Commentary: Trump has brought bulldozers to Grand Staircase-Escalante — and Utah’s award-winning Hell’s Backbone Grill is hurting for it

(Scott Sommerdorf | The Salt Lake Tribune) Blake Spalding, co-owner of Hell's Backbone Grill in Boulder, shows a double truck photo from the new cookbook, "This Immeasurable Place: Food and Farming from the Edge of Wilderness," December 9, 2017.

For those of us fortunate enough to live in southern Utah, landscapes such as the Grand Staircase-Escalante National Monument are our backyards. We live and work in a storied place, a place that people travel the world over just to experience. But under President Donald Trump’s proclamation last December, the Grand Staircase is only about half the size it once was.

The president’s proclamation has also left areas open and vulnerable to drilling and mining. Sadly, there’s been a troubling development since The Washington Post featured our restaurant in the May 24 travel section. The magnificent landscape that drives our economy and attracts visitors to our restaurant is at serious risk. Recently, a Canadian company called Glacier Lake Resources purchased an old mine called the Colt Mesa Copper-Cobalt mine, which sits on lands cut from the Grand Staircase. Already the bulldozers have arrived on the Burr Trail to begin the destruction of our priceless landscapes, in order to provide access to the mine.

This devastating development is happening even while litigation on the reduction of Grand Staircase and Bears Ears National Monument wend their way through the court system. In the meantime, those of us in the local communities are feeling the negative effects of this unpopular and unjustified action.

In his proclamation, Trump said, “Some people think that the natural resources should be controlled by a small handful of very distant bureaucrats located in Washington. And guess what: They’re wrong.” But, it appears “they” were right, as Trump and Zinke handed down their mandate reducing our monument without consulting those of us who require unspoiled public lands to make a living; and there are many of us in the communities surrounding Grand Staircase.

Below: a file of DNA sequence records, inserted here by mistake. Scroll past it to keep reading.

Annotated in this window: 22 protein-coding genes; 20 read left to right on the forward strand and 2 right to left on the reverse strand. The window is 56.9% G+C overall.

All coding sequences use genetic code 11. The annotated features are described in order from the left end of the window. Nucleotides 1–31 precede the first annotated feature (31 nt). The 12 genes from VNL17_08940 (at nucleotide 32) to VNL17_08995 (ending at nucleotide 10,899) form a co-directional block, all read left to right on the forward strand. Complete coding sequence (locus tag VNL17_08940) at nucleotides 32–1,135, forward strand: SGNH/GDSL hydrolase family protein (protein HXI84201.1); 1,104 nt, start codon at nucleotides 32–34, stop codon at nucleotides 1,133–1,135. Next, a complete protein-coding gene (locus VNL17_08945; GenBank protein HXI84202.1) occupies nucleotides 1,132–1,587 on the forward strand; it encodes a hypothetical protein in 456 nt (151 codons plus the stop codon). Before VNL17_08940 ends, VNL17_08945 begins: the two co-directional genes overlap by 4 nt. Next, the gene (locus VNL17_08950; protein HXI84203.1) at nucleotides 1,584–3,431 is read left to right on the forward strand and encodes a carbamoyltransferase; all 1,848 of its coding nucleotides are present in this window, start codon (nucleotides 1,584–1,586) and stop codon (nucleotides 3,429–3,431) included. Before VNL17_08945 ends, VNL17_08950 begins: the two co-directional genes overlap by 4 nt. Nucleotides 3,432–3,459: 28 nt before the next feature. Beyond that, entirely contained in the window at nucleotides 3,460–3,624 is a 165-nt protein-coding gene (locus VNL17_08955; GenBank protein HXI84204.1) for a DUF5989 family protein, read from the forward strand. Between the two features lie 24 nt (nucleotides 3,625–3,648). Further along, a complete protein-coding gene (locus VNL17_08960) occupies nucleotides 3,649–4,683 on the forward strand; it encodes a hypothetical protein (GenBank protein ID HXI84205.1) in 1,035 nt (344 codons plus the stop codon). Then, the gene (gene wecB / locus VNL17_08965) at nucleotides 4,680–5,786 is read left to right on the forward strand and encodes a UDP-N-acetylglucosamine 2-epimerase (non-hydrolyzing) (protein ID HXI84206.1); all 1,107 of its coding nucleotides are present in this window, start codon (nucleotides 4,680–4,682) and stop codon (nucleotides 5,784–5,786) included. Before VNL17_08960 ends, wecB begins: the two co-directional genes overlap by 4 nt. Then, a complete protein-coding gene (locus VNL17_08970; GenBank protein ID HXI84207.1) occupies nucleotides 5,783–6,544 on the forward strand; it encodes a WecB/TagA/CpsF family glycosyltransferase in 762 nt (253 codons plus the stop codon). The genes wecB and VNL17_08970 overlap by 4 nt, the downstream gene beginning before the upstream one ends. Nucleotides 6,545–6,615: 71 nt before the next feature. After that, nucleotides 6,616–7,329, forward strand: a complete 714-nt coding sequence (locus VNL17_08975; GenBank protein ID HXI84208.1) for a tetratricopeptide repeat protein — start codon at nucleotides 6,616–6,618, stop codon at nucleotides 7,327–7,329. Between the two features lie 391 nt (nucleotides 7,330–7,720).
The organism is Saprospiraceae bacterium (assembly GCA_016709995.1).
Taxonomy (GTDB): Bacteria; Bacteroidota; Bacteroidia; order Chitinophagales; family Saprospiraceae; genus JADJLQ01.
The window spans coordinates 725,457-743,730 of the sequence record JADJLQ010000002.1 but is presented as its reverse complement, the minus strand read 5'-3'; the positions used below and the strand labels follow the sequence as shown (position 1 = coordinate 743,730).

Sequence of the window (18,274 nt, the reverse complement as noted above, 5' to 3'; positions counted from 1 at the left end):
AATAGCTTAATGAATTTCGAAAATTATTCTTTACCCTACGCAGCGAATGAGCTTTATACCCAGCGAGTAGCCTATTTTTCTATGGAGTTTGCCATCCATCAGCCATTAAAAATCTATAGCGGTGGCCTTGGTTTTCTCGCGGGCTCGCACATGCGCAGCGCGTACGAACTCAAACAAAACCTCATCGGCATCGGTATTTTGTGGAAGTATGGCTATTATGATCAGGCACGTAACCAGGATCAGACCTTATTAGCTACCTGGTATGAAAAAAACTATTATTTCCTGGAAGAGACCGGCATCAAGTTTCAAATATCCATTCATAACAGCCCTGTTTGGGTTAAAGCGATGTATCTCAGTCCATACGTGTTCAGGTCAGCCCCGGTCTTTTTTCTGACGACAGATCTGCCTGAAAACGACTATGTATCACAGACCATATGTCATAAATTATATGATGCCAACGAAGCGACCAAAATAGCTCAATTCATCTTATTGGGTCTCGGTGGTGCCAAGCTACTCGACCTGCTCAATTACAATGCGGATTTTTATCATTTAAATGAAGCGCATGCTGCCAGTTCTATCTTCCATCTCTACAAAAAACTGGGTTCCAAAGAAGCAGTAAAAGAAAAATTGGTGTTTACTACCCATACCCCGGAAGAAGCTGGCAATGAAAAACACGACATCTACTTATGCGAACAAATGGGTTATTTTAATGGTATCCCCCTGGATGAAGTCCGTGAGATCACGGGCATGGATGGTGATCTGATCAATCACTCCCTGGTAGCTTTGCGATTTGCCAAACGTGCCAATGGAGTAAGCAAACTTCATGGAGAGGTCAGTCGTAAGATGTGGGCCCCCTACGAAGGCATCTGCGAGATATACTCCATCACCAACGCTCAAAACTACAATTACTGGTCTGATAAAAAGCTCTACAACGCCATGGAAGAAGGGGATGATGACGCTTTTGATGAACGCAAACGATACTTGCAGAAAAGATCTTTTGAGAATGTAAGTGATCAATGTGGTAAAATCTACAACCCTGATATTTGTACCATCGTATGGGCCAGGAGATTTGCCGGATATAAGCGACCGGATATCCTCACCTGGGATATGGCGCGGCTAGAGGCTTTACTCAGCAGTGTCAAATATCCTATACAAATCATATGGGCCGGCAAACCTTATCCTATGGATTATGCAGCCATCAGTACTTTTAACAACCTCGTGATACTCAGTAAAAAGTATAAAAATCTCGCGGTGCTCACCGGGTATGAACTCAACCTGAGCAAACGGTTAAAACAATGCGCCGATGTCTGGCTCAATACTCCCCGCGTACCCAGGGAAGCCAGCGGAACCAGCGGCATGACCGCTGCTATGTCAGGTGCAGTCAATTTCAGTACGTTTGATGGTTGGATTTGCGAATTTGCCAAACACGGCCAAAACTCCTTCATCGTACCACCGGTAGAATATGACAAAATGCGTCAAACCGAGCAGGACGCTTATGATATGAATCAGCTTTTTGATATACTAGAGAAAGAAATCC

For my own business, I fear the harm caused by development on landscapes as iconic and delicate as the Grand Staircase-Escalante. It is impossible to overstate how detrimental resource extraction can be to the natural experience, which is what we rely on to ensure our customers keep coming back. Visitation to our beautiful monument has allowed our communities to avoid the roller-coaster effect of boom-and-bust extraction cycles. Outdoor recreation and tourism provide a much more stable and wholesome revenue flow.

However, Trump and Interior Secretary Ryan Zinke have failed to recognize time and time again the importance of keeping these landscapes intact to our local economies and our way of life. From outfitters and hospitality businesses to ranching and agriculture, the fabric of Western economies is much more complex than the administration cares to understand.

Part of living and running a business in this unique and breathtaking place is acknowledging the stewardship we have of this land, which in truth belongs to all Americans. It is our duty to speak up for the landscape that we love beyond measure, and we hope everyone will join us in working to save it from cynical and shortsighted plundering that benefits no one.

Blake Spalding

Blake Spalding, along with her business partner Jen Castle, is chef/owner of the award-winning Hell’s Backbone Grill & Farm in Boulder, Utah, which is now in its 19th season. Recently, Blake and Jen wrote their second cookbook, “This Immeasurable Place: Food & Farming from the Edge of Wilderness,” which highlights the extraordinary wilderness that is the Grand Staircase-Escalante National Monument.